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EXCLAIM Study Publication in Annals of Internal Medicine Shows that Extended Anticoagulant Prophylaxis with Enoxaparin is Beneficial in Acutely Ill Medical Patients

July 6, 2010

NEW YORK, July 6, 2010 /PRNewswire/ — The Steering Committee of the
EXCLAIM study that explored the benefit of extended prophylaxis of venous
thrombo embolism (VTE) with enoxaparin in acutely ill medical patients,
announced today the publication of the comprehensive study results in the
peer-reviewed journal Annals of Internal Medicine.

To view the Multimedia News Release, please click:

http://multivu.prnewswire.com/mnr/prne/exclaim/44182/

The study showed that in recently immobilized patients, who received
usual short-term prophylaxis of 10 days (+/- 4) with the standard of care
enoxaparin (Lovenox/Clexane), an additional 28 days (+/- 4) prophylaxis with
enoxaparin further reduced the risk of VTE events (2.5% for enoxaparin arm
vs. 4% for placebo comparator [absolute risk reduction 1.5%; 95.8% CI -2.54%
to -0.52%]);

The populations who benefited most from the extended anticoagulation
prophylaxis with enoxaparin included patients with restricted mobility (Level
1 immobilisation, confined to bed), elderly patients (older than 75 years)
and women. This reduction in VTE risk was largely attributable to the
reduction of some of the most serious forms of deep vein thrombosis, the
symptomatic manifestations.

The EXCLAIM randomized trial enrolled 6085 acutely ill medical patients,
with recently reduced mobility, in 370 sites in 20 countries across North
America
, South America, Europe and Asia. Patients where classified according
to immobility criteria: Level 1 (bed rest or sedentary without bathroom
privilege), Level 2 (as previously with bathroom privilege). After an interim
analysis, eligibility criteria for patients with Level 2 immobility were
amended to include only those who had at least one of three additional risk
factors (i.e., age > 75 years, history of VTE, cancer)

In the extended prophylaxis phase, the bleeding risk was generally
manageable with a major bleeding rate of 0.8% in the enoxaparin arm and 0.3%
in the placebo arm. This difference was similar to what was generally
observed in placebo-controlled trials of standard-duration VTE anticoagulant
prophylaxis.

“EXCLAIM study gathered momentous information that will help improve the
understanding of VTE risk in acutely ill populations, and is opening a new
path for the individualised anticoagulation management of recently
immobilised patients according to their individual risk profile” said Pr
Russell Hull from the Calgary University, Canada, lead author of the
publication and chair of the Steering Committee.

“EXCLAIM landmark trial is the largest study that established that the
heterogeneous group of acutely ill patients continue to be exposed to VTE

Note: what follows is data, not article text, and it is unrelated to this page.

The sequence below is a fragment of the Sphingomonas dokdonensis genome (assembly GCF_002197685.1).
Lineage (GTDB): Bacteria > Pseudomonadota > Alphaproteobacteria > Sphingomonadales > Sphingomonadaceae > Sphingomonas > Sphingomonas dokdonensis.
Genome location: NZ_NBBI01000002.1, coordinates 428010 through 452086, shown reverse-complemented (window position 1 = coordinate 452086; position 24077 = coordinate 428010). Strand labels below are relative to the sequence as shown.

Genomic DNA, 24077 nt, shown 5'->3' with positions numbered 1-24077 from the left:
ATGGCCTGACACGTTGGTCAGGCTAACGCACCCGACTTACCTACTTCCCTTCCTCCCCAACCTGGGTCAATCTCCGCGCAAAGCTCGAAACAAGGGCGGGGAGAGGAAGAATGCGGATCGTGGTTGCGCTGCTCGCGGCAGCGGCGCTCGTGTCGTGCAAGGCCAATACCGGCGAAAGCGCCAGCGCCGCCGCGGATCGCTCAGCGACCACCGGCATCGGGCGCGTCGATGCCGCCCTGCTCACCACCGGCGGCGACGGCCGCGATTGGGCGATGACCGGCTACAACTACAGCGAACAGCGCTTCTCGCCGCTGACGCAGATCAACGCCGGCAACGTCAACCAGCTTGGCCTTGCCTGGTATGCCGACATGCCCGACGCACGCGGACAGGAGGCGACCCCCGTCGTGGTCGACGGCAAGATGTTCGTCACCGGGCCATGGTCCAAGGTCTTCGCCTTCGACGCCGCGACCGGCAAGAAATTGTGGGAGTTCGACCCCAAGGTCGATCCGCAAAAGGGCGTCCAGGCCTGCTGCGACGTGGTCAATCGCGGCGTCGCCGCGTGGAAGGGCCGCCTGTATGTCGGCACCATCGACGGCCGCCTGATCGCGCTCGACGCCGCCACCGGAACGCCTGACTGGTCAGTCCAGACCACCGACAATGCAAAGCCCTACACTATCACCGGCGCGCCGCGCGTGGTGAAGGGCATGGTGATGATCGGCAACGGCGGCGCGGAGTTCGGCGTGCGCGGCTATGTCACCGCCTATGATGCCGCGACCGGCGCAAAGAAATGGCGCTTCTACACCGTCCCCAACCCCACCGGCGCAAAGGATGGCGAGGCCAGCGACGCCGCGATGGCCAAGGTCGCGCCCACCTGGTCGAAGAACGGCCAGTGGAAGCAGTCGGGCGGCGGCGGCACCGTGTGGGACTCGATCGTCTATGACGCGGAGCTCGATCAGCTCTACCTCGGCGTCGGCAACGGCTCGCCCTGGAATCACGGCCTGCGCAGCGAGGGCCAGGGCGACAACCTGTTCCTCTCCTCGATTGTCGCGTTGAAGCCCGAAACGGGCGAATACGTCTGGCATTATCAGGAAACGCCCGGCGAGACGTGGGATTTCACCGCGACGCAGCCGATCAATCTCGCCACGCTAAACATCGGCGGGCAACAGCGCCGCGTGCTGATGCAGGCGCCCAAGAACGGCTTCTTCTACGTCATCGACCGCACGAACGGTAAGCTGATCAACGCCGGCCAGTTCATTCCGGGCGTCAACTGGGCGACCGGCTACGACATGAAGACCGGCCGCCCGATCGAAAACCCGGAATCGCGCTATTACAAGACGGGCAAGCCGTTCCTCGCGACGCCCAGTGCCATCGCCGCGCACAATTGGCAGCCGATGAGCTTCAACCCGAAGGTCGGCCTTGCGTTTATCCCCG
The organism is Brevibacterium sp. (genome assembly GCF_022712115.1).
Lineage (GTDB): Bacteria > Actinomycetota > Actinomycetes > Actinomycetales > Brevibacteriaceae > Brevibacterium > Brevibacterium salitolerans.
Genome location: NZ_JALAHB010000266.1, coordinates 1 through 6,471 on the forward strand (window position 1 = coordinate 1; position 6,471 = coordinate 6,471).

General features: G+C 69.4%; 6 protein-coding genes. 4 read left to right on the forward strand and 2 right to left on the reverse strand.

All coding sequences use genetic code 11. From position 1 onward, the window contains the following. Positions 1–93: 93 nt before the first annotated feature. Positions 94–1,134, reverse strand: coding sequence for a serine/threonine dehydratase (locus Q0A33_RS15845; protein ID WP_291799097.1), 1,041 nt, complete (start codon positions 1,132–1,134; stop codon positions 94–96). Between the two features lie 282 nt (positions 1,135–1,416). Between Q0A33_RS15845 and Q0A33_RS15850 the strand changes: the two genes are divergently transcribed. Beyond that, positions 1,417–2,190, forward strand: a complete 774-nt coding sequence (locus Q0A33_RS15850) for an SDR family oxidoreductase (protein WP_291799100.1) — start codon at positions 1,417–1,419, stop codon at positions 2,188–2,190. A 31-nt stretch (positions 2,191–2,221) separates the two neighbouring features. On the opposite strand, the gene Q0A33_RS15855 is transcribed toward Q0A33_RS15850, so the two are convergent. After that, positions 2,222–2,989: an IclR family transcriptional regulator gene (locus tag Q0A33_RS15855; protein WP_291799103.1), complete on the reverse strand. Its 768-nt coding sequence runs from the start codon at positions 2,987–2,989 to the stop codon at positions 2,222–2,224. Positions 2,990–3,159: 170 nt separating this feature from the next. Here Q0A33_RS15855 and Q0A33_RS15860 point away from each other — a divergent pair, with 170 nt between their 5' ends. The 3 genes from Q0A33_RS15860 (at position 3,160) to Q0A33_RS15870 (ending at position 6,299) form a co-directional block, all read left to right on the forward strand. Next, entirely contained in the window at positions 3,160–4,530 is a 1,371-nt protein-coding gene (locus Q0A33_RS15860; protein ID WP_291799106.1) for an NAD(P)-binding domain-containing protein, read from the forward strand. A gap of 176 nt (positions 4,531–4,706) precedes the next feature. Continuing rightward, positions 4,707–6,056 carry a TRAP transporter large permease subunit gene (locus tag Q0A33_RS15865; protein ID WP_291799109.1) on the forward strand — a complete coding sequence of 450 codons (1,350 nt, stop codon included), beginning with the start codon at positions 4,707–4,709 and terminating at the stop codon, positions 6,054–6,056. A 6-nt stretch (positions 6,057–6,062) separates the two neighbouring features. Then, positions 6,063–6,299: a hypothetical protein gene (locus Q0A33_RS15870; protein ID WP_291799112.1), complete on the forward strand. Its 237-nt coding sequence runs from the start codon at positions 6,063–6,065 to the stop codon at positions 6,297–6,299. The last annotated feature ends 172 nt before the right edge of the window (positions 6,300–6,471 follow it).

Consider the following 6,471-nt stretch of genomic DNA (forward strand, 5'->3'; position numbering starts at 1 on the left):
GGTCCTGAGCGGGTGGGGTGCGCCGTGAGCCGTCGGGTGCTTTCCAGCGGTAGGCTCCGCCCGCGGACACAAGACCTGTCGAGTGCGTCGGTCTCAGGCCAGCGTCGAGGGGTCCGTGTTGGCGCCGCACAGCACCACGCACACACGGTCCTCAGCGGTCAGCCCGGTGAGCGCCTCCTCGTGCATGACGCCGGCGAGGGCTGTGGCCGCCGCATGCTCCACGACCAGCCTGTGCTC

risk after the usual short term anticoagulant prophylaxis, similarly to the
patients undergoing high risk major orthopedic surgery ” said Pr Turpie, from
McMaster University, Canada, and member of the study Steering Committee.

“A decade after MEDENOX study that established the benefit of enoxaparin
based short term prophylaxis in acutely ill medical patients, EXCLAIM is
building in this paradigm and highlighting even further the necessity to
optimising enoxaparin thromboprophylaxis according to patients’
venothrombotic risks” added Pr Samama, from Hotel-Dieu Hospital Paris, member
of the EXCLAIM study Steering Committee

EXCALAIM study was sponsored by sanofi-aventis, the company that
discovered and developed enoxaparin, the worldwide standard low molecular
weight heparin that is available under the brand name Lovenox /Clexane.

About the EXCLAIM Study Steering Committee:

Russell D. Hull, MBBS; Sebastian M. Schellong, MD; Victor F. Tapson, MD;

Manuel Monreal, MD; Meyer-Michel Samama, MD PharmD; Philippe Nicol, PhD; Eric
Vicaut, MD, PhD; Alexander G.G. Turpie, MD; Roger D. Yusen, MD, MPH

Author Affiliations:

University of Calgary, Foothills Hospital, Calgary, Alberta, Canada (Dr
Hull); Hospital Carl Gustav Carus, Dresden, Germany (Dr Schellong); Duke
University
Medical Center, Durham, NC, USA (Dr Tapson); Hospital Germans
Trias i Pujol, Barcelona, Spain (Dr Monreal); Service d’Hematologie
Biologique Hotel-Dieu, Paris, France (Dr Samama); sanofi-aventis, Paris,
France
(Dr Nicol); McMaster University; HHSC McMaster Clinic, Hamilton,
Ontario, Canada
(Dr Turpie); and Washington University School of Medicine,
St. Louis, MO, USA (Dr Yusen).

About Venous Thromboembolism (VTE)

Venous thromboembolism is a general term describing the formation of a
blood clot (thrombus) that blocks a vessel. The thrombus may occur in any
part of the venous system, but the most common manifestations are deep-vein
thrombosis (DVT), usually in the leg, and pulmonary embolism (PE, occurs when
all or part of the blood clot dislodges from the vessel wall and travels
through the venous system to the lungs).

SOURCE EXCLAIM Study Steering Committee


Source: newswire